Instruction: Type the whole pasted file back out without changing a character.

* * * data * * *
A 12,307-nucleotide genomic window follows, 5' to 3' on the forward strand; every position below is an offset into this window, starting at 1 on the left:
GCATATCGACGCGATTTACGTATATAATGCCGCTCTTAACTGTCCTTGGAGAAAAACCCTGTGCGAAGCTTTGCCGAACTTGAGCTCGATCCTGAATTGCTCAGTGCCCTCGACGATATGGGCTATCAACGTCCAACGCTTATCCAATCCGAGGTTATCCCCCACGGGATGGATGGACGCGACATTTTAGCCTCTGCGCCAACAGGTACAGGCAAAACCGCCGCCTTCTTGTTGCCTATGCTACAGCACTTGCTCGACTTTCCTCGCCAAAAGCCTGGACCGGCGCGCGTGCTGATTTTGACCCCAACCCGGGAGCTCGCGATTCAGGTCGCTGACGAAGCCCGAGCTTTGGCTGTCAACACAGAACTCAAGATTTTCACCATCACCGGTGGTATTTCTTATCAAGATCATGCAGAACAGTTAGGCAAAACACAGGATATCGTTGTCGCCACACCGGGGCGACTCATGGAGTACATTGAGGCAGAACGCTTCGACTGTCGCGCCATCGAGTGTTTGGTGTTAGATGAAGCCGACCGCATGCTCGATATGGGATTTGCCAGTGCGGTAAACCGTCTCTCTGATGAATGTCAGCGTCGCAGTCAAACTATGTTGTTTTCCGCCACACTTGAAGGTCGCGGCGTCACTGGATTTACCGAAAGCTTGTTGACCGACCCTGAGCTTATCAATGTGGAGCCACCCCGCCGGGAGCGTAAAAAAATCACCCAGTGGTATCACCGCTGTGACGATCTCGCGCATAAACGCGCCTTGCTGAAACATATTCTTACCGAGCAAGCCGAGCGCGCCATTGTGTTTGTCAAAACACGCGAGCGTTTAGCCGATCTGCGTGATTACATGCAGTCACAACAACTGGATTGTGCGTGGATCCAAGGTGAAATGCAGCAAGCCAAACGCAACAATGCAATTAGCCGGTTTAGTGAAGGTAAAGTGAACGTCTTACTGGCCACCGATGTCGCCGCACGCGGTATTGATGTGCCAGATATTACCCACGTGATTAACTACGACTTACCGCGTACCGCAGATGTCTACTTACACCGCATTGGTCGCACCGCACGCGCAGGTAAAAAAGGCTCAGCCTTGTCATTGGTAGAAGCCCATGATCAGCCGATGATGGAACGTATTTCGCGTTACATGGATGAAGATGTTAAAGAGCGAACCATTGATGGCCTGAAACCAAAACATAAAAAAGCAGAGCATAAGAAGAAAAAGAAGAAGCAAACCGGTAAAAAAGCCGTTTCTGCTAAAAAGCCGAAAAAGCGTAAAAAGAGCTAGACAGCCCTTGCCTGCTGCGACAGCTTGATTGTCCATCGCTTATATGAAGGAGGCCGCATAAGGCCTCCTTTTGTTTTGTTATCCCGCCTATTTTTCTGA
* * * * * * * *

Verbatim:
A 12,307-nucleotide genomic window follows, 5' to 3' on the forward strand; every position below is an offset into this window, starting at 1 on the left:
GCATATCGACGCGATTTACGTATATAATGCCGCTCTTAACTGTCCTTGGAGAAAAACCCTGTGCGAAGCTTTGCCGAACTTGAGCTCGATCCTGAATTGCTCAGTGCCCTCGACGATATGGGCTATCAACGTCCAACGCTTATCCAATCCGAGGTTATCCCCCACGGGATGGATGGACGCGACATTTTAGCCTCTGCGCCAACAGGTACAGGCAAAACCGCCGCCTTCTTGTTGCCTATGCTACAGCACTTGCTCGACTTTCCTCGCCAAAAGCCTGGACCGGCGCGCGTGCTGATTTTGACCCCAACCCGGGAGCTCGCGATTCAGGTCGCTGACGAAGCCCGAGCTTTGGCTGTCAACACAGAACTCAAGATTTTCACCATCACCGGTGGTATTTCTTATCAAGATCATGCAGAACAGTTAGGCAAAACACAGGATATCGTTGTCGCCACACCGGGGCGACTCATGGAGTACATTGAGGCAGAACGCTTCGACTGTCGCGCCATCGAGTGTTTGGTGTTAGATGAAGCCGACCGCATGCTCGATATGGGATTTGCCAGTGCGGTAAACCGTCTCTCTGATGAATGTCAGCGTCGCAGTCAAACTATGTTGTTTTCCGCCACACTTGAAGGTCGCGGCGTCACTGGATTTACCGAAAGCTTGTTGACCGACCCTGAGCTTATCAATGTGGAGCCACCCCGCCGGGAGCGTAAAAAAATCACCCAGTGGTATCACCGCTGTGACGATCTCGCGCATAAACGCGCCTTGCTGAAACATATTCTTACCGAGCAAGCCGAGCGCGCCATTGTGTTTGTCAAAACACGCGAGCGTTTAGCCGATCTGCGTGATTACATGCAGTCACAACAACTGGATTGTGCGTGGATCCAAGGTGAAATGCAGCAAGCCAAACGCAACAATGCAATTAGCCGGTTTAGTGAAGGTAAAGTGAACGTCTTACTGGCCACCGATGTCGCCGCACGCGGTATTGATGTGCCAGATATTACCCACGTGATTAACTACGACTTACCGCGTACCGCAGATGTCTACTTACACCGCATTGGTCGCACCGCACGCGCAGGTAAAAAAGGCTCAGCCTTGTCATTGGTAGAAGCCCATGATCAGCCGATGATGGAACGTATTTCGCGTTACATGGATGAAGATGTTAAAGAGCGAACCATTGATGGCCTGAAACCAAAACATAAAAAAGCAGAGCATAAGAAGAAAAAGAAGAAGCAAACCGGTAAAAAAGCCGTTTCTGCTAAAAAGCCGAAAAAGCGTAAAAAGAGCTAGACAGCCCTTGCCTGCTGCGACAGCTTGATTGTCCATCGCTTATATGAAGGAGGCCGCATAAGGCCTCCTTTTGTTTTGTTATCCCGCCTATTTTTCTGA